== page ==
What I’m confused about is that: I know I can retrieve the element of row 2, column 2 of block 1 in cartesian or linear index using this:

julia> A[2, 2, 1]
5
julia> A[4]
5

But then I see everywhere (in most source code and blog posts) people using:

julia> A[CartesianIndex((2, 2, 1))]
5

And they go on talking about the usefulness of it. I’ve searched through the docs and every blog posts I’ve read on this, but I can’t still see the benefits of the latter over the former. And then there is also LinearIndices and CartesiaIndices . I’ve assuringly thought they’re just constructors for the syntax, but I feel I’m missing something.

So my questions arising from the confusions are:

When should I just use the syntax and not worry over the constructors?

What are the benefits of using the constructors over the syntax? If so, then what are the use cases?

I’m asking those questions not from developing a package or creating a custom array, but just using pure julia. Thank you.

Please read Tim Holy’s blog post on Multidimensional algorithms and iteration, where we can learn that a key use for CartesianIndices and Julia iterators is in writing generic multidimensional algorithms.

A simple example is provided below, but more complex ones can be found in other Discourse posts.

Suppose we wanted to write dimension-agnostic code that sets the values of an arbitrary multidimensional array to: -1 if all the indices are odd, +1 if they are all even, and 0 otherwise.

We could achieve this with CartesianIndices as follows:

A = Array{Int8}(undef, 3, 3, 2) # can set arbitrarily the number of dimensions
for ci in CartesianIndices(A)
A[ci] = all(isodd, Tuple(ci)) ? -1 : all(iseven, Tuple(ci)) ? 1 : 0
end
A

Thank you for this. I’m beginning to understand A[i, j] should be used in normal casual cases, but then, when one wants to do advance concepts with multi-dimensional arrays, certainly CartesianIndex or CartesianIndices are needed.

For example, after I ask the questions as about 2 days ago and got no reply, I decided to think for use cases where I would actually need CartesianIndex. So I gave up with a problem to create a function that returns the left-to-right and right-to-left diagonal of a 2D array. It was then it done on me, that in most cases I would actually need this:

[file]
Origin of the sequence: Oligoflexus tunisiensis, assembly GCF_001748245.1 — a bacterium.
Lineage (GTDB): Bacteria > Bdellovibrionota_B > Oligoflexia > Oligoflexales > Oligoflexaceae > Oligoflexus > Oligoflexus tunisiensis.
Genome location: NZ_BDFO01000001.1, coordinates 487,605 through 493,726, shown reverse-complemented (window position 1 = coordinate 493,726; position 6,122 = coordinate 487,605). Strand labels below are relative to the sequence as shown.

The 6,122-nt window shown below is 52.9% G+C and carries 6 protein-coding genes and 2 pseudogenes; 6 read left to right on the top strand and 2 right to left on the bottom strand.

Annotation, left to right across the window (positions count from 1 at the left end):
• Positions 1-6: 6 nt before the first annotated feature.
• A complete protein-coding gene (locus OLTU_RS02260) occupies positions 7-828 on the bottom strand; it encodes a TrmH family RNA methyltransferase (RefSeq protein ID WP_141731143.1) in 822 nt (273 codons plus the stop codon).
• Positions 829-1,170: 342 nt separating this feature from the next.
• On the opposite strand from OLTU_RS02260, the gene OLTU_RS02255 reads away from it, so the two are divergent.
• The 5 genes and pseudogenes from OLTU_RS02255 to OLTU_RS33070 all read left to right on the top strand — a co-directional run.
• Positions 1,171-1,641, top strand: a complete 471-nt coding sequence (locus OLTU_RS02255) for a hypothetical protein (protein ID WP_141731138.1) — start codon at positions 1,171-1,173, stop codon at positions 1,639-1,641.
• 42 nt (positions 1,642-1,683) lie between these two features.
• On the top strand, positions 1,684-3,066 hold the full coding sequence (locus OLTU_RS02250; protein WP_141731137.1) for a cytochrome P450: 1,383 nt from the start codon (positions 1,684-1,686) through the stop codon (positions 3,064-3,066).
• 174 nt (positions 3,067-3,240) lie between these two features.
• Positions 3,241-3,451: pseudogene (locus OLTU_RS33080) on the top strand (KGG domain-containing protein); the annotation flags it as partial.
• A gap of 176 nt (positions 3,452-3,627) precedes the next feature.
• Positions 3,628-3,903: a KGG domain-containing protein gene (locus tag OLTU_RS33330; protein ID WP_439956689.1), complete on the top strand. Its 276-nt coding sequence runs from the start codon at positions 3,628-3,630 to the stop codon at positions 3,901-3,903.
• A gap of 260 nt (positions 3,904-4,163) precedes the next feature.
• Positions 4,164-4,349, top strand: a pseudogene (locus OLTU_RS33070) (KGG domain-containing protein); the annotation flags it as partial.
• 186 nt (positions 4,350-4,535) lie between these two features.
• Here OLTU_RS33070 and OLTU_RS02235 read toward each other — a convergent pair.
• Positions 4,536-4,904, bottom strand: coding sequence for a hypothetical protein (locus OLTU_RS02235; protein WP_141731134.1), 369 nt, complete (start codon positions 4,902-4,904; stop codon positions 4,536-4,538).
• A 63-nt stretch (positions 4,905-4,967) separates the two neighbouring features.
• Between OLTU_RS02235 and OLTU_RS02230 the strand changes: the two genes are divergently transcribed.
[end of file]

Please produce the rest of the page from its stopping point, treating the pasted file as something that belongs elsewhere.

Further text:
"""
ldiag(M; step::Integer=0)
Returns the left-to-right diagonal of a matrix as a vector.
A `step` value can be specified, and the diagonal
below (if `step < 0`) or above (if `step > 0`) the
principal diagonal is returned.
"""
function ldiag(M; step::Integer=0)
row, col = size(M)
r, c = 1, 1
if step < 0
r = abs(step - 1) # start from this row
elseif step > 0
c = abs(-step - 1) # start from this column
end
M[CartesianIndex.(zip(r:row, c:col))]
end
"""
rdiag(M; step::Integer=0)
Returns the right-to-left diagonal of a matrix as a vector.
A `step` value can be specified, and the diagonal below
(if `step < 0`) or above (if `step > 0`) the principal
diagonal is returned.
"""
function rdiag(M; step::Integer=0)
row, col = size(M)
r, c = 1, 1
if step < 0
r = abs(step - 1) # start from this row
elseif step > 0
col = col - step # start from this column
end
M[CartesianIndex.(zip(r:row, col:-1:c))]
end

So yes CartesianIndex and its counterparts are certainly needed for most advanced use cases.